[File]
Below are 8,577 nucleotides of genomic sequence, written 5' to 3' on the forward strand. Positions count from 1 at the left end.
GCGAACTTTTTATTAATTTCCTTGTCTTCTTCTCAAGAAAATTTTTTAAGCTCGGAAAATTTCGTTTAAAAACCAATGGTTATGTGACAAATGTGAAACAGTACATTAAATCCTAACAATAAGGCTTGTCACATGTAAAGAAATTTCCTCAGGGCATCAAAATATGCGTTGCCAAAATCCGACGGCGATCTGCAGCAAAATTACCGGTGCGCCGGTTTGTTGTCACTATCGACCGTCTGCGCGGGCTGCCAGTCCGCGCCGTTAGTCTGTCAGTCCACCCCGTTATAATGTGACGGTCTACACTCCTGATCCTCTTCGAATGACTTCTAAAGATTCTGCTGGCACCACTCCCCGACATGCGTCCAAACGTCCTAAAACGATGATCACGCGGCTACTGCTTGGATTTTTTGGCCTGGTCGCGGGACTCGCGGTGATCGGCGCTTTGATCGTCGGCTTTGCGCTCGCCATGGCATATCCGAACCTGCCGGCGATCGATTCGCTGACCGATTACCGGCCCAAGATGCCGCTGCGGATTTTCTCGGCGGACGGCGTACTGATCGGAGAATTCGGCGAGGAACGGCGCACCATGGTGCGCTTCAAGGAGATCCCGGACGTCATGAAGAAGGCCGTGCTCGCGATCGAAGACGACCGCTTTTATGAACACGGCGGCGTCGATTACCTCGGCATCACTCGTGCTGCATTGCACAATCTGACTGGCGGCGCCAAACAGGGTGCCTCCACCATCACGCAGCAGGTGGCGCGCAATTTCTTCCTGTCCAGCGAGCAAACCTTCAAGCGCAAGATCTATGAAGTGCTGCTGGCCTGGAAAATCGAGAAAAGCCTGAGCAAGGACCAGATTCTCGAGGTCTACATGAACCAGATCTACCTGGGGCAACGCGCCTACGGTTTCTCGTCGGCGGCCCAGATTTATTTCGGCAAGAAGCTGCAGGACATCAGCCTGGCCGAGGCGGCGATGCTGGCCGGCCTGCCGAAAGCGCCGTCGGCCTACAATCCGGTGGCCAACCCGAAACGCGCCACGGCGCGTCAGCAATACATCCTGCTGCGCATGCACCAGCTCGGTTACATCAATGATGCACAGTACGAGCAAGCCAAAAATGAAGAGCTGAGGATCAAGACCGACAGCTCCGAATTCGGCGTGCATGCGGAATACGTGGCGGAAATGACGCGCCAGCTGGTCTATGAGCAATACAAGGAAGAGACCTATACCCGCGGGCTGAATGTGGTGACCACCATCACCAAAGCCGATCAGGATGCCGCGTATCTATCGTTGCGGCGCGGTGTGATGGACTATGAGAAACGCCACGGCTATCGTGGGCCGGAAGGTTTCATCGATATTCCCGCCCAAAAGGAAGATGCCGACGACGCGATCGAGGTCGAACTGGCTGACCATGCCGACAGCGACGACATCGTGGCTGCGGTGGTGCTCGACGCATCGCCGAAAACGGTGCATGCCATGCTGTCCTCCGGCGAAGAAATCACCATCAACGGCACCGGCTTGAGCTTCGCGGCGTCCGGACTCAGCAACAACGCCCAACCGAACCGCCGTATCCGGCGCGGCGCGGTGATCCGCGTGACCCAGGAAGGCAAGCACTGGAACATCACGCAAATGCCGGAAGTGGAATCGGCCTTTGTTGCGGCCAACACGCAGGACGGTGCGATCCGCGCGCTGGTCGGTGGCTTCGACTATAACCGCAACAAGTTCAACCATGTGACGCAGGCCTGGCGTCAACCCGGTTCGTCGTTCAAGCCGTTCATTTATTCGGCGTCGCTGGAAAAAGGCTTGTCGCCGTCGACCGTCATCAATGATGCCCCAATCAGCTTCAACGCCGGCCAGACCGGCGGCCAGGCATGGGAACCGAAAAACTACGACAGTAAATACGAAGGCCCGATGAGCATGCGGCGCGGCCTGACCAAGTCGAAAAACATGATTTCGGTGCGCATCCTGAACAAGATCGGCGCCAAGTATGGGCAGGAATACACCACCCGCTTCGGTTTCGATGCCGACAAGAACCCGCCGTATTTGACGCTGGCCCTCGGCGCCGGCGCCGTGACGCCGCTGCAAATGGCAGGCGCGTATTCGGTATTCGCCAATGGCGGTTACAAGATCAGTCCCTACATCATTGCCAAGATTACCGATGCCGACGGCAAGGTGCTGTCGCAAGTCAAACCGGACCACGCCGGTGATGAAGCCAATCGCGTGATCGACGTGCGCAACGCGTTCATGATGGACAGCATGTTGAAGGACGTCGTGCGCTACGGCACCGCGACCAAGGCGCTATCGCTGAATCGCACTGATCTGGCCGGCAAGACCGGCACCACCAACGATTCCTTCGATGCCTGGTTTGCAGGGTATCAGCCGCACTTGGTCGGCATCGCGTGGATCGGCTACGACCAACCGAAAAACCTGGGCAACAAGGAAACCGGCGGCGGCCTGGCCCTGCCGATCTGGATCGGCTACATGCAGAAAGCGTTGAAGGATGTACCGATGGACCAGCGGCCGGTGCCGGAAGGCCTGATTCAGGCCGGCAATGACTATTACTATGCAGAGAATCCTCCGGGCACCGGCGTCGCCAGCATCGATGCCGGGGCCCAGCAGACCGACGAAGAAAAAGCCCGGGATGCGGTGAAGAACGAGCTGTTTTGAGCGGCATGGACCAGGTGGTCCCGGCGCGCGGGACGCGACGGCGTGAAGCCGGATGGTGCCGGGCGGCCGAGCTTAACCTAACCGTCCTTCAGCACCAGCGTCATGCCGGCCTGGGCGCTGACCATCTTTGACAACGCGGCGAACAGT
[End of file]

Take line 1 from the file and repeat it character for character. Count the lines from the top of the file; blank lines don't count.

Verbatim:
Below are 8,577 nucleotides of genomic sequence, written 5' to 3' on the forward strand. Positions count from 1 at the left end.